Unless otherwise posted, you’re generally okay to camp within the boundaries of Grand Staircase-Escalante National Monument. Just be sure to stop by the BLM Visitor Center in Cannonville to get a free permit. The staff at the visitor center may also have good suggestions on where to find the best sites.
Check the weather!
Like all slot canyons, Willis Creek is susceptible to flash flood activity. A flash flood can occur at any time of year, but heavy rains are seen most often in July and August.
Be sure to check the weather forecast before hiking in any slot canyon, and consider cancelling your plans if rain is in the forecast.
With that said, Willis Creek’s sections of narrows are generally quite short. If a flash flood did happen to come through, I think a prudent hiker would have a good fighting chance at locating an escape route (as opposed to a more confined area like Buckskin Gulch).
Still, wet weather will create problematic road conditions, so it’s best to stay away on rainy days.
With the exception of the first few feet from the parking area, there isn’t much of hiking trail here. You’ll be following the stony (and occasionally wet and muddy) bottom of the narrow canyon.
There is perennial water in the bottom of the canyon. It’s only a couple of inches deep, so it’s easy to keep your feet dry on most days.
The first steps of the hike are dry, open, and unimpressive, but the creek soon presents itself, and the narrows begin to unfold.
A small waterfall marks the first stage of the hike. It unassuming presence is nonetheless tranquil and beautiful.
You can bypass the waterfall on either side of the canyon, and then walk back upstream to get the nice perspective shown in the photo below.
The canyon gets more deep and narrow as you proceed. The stretch near the end of the hike may be the most dramatic, immediately before the turnaround point at Averett Canyon. The walls will open and then close again a couple times throughout the hike.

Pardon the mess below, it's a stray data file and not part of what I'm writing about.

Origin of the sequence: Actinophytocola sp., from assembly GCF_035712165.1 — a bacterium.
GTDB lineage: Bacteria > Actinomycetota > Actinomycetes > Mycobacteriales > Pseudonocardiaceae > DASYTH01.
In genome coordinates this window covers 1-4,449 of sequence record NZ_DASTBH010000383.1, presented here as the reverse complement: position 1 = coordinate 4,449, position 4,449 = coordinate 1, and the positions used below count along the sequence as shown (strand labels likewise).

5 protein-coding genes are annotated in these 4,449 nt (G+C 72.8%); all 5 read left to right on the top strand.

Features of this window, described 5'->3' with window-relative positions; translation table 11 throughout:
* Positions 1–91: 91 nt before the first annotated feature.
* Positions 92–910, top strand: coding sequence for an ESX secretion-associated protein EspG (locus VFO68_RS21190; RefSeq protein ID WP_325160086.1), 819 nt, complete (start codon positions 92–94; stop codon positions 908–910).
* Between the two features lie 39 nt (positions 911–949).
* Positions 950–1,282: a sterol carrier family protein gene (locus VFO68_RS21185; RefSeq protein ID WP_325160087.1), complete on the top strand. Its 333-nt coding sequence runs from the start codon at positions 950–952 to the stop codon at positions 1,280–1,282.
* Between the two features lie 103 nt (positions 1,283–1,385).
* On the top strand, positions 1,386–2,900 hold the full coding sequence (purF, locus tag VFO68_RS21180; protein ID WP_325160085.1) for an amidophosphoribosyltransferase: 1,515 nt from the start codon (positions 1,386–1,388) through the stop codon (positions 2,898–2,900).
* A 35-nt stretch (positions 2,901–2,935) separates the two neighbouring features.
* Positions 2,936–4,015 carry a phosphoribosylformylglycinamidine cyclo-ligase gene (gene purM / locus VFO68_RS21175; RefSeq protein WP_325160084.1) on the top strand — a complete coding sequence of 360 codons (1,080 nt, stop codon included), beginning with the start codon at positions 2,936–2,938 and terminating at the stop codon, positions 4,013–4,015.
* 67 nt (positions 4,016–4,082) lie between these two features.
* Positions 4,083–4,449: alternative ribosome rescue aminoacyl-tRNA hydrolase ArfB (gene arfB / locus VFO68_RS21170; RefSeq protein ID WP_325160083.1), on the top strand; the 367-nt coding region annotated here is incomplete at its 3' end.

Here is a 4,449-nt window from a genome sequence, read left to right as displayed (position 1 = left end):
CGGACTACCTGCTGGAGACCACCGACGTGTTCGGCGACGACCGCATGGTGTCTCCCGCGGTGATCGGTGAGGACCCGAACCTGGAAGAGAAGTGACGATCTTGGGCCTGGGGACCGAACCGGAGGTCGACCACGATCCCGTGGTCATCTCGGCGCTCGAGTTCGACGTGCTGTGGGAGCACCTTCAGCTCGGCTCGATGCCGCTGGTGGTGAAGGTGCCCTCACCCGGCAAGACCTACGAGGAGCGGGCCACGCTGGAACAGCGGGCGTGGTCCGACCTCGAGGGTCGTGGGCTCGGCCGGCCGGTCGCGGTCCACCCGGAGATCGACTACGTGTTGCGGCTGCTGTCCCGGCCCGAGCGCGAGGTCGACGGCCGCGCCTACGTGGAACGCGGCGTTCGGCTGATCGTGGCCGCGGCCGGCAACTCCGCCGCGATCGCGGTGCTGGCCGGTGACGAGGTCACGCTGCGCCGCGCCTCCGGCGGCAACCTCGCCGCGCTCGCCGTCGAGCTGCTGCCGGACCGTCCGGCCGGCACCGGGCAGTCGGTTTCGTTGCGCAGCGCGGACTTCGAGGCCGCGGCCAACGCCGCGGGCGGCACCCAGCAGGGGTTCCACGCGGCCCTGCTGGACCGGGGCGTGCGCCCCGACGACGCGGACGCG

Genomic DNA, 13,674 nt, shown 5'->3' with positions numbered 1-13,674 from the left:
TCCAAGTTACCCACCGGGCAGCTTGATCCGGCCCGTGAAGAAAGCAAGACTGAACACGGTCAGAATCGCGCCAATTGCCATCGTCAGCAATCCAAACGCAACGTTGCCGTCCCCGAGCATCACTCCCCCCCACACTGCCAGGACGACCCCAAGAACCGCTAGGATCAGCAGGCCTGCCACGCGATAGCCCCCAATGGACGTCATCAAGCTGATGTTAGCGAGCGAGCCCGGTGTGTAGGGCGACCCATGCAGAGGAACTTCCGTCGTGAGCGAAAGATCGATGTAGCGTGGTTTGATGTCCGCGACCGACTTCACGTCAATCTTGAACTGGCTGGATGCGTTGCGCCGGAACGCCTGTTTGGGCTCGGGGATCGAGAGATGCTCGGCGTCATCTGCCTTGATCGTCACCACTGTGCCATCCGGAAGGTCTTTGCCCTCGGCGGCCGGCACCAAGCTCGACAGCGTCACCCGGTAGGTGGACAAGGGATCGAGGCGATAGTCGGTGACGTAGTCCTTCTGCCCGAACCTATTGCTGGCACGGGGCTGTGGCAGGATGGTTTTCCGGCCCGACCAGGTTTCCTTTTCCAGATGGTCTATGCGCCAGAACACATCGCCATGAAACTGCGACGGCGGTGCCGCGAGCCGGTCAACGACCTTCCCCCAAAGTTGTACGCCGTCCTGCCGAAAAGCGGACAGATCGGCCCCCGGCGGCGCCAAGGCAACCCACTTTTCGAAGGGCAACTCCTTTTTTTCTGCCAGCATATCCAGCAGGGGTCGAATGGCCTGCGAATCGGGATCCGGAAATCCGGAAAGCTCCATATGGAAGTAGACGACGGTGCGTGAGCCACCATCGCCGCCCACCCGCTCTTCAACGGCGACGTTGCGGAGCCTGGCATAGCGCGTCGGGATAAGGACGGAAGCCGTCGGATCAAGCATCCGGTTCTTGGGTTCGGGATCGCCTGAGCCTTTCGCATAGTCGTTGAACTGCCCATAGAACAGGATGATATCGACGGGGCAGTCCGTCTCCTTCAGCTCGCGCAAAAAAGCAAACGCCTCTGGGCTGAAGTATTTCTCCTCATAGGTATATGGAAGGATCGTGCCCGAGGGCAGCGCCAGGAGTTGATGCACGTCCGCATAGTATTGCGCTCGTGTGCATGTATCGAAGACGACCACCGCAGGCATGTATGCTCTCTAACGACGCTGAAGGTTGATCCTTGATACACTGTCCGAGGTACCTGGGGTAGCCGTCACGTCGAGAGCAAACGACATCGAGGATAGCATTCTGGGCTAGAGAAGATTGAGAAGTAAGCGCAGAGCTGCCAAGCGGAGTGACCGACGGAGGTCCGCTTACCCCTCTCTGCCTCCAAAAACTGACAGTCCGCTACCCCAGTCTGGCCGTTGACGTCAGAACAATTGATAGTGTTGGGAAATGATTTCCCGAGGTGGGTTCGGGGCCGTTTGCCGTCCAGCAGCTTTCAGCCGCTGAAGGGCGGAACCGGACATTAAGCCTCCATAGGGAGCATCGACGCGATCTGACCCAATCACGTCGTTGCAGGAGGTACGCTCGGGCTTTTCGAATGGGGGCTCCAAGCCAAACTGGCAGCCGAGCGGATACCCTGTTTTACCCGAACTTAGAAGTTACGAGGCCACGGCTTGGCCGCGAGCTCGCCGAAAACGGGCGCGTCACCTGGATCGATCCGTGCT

The narrows of Willis Creek come to an end at the junction with Averett Canyon. This canyon enters Willis Creek on the left, and the intersection is sometimes marked with a large cairn. This is where most folks will choose to turn around.
Intrepid day hikers and backpackers may continue to Sheep Creek, Bull Valley Gorge, and points beyond. Progress up Averett Canyon is soon blocked by a pourover, impassable to all but skilled climbers.
My Trip Notes & Images
I hiked Willis Creek with Haley and friend Rachel on June 14, 2020. Road conditions were great and we made it up the hills on Skutumpah Road with no trouble – I’d remembered a lot more sand on a previous visit.
The hike was fun and relaxed, as Willis Creek is meant to be. We were there on a Sunday – we saw about a half-dozen other vehicles in the lot, and maybe 20 or 30 other people in the canyon at midday. Weekends seem to make a big difference regarding crowding in this part of Utah, especially during the “Covid times” of 2020.
One thing we discovered is the way past hikers made a habit of creating “mud graffiti” on the canyon walls. This was something new to all of us, and quite disappointing. It seems that people have been scooping globs of mud from the creek and sticking it on the walls to dry, thus able to leave their initials, handprints, and “Everett was here” sort of messages.
Since Haley and Rachel are National Park rangers, they felt compelled to get to work on cleaning the graffiti with water from the creek. After cleaning up the first couple sites, however, we realized the magnitude of the job was much larger than expected. Granted, someday a flash flood may wash it all away, but nobody likes to see this junk on a nature hike.
Here’s some better-looking images from the canyon: